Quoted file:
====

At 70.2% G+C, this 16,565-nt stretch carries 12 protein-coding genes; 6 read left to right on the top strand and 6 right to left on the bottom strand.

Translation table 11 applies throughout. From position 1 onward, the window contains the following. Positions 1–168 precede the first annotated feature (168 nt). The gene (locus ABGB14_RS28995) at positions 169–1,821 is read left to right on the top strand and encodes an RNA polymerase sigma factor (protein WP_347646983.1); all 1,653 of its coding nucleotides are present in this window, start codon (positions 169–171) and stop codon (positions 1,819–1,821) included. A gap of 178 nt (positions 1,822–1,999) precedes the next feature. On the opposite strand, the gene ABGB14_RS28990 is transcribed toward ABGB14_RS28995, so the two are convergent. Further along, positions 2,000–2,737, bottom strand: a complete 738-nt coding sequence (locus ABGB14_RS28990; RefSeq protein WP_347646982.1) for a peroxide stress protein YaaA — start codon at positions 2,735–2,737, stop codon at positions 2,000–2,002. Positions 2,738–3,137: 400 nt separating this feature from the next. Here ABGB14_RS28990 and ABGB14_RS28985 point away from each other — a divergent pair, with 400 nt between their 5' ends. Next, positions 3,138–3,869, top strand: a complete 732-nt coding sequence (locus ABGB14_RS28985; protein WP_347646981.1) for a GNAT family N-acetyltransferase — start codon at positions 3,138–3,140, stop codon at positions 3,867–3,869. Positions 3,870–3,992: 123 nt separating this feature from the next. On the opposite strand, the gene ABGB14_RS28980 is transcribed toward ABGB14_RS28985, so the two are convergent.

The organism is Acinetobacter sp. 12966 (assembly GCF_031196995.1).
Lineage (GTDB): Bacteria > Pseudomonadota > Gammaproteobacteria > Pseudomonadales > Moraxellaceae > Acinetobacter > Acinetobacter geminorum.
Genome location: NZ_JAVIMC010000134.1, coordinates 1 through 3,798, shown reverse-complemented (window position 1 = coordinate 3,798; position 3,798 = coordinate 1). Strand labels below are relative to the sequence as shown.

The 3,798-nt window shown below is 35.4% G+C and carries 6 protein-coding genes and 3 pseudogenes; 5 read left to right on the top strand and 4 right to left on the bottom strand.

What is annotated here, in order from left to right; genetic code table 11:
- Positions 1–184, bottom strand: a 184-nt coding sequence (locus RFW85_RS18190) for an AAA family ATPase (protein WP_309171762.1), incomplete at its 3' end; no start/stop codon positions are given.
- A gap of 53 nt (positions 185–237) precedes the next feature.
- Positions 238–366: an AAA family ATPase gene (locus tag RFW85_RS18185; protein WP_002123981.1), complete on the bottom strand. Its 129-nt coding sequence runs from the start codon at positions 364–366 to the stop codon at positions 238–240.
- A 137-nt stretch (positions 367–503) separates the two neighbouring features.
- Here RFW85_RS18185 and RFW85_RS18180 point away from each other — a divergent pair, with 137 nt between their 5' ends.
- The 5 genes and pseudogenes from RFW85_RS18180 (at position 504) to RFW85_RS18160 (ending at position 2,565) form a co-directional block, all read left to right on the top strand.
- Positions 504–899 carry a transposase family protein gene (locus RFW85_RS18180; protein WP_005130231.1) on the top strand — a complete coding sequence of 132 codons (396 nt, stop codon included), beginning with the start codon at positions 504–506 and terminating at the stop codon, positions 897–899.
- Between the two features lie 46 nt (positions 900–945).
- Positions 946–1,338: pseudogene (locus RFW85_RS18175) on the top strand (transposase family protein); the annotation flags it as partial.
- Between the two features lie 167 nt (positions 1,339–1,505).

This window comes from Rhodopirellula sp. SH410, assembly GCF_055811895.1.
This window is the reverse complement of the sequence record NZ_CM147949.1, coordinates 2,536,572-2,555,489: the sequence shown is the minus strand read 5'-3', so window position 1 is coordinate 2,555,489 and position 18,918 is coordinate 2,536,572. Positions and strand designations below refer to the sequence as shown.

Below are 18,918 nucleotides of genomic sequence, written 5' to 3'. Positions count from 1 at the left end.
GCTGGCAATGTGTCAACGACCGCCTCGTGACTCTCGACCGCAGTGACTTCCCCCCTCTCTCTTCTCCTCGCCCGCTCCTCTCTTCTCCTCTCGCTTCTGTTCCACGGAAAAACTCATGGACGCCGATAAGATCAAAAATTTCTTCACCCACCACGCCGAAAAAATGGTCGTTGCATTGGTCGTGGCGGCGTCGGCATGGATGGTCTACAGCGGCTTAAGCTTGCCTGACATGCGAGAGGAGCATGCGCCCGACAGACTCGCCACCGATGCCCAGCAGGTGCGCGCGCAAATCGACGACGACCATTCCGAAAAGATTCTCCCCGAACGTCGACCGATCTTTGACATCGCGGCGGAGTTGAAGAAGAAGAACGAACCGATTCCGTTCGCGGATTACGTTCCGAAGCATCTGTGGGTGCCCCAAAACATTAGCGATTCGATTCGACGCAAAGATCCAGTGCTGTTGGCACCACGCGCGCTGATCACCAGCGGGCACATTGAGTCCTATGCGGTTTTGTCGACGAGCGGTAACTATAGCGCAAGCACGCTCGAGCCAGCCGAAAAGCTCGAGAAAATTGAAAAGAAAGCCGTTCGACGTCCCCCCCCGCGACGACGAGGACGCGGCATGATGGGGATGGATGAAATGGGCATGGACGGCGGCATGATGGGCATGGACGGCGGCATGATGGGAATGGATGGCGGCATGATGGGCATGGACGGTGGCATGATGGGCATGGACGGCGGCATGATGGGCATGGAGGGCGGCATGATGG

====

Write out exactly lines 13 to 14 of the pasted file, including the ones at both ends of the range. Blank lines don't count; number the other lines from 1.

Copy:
- The 5 genes and pseudogenes from RFW85_RS18180 (at position 504) to RFW85_RS18160 (ending at position 2,565) form a co-directional block, all read left to right on the top strand.
- Positions 504–899 carry a transposase family protein gene (locus RFW85_RS18180; protein WP_005130231.1) on the top strand — a complete coding sequence of 132 codons (396 nt, stop codon included), beginning with the start codon at positions 504–506 and terminating at the stop codon, positions 897–899.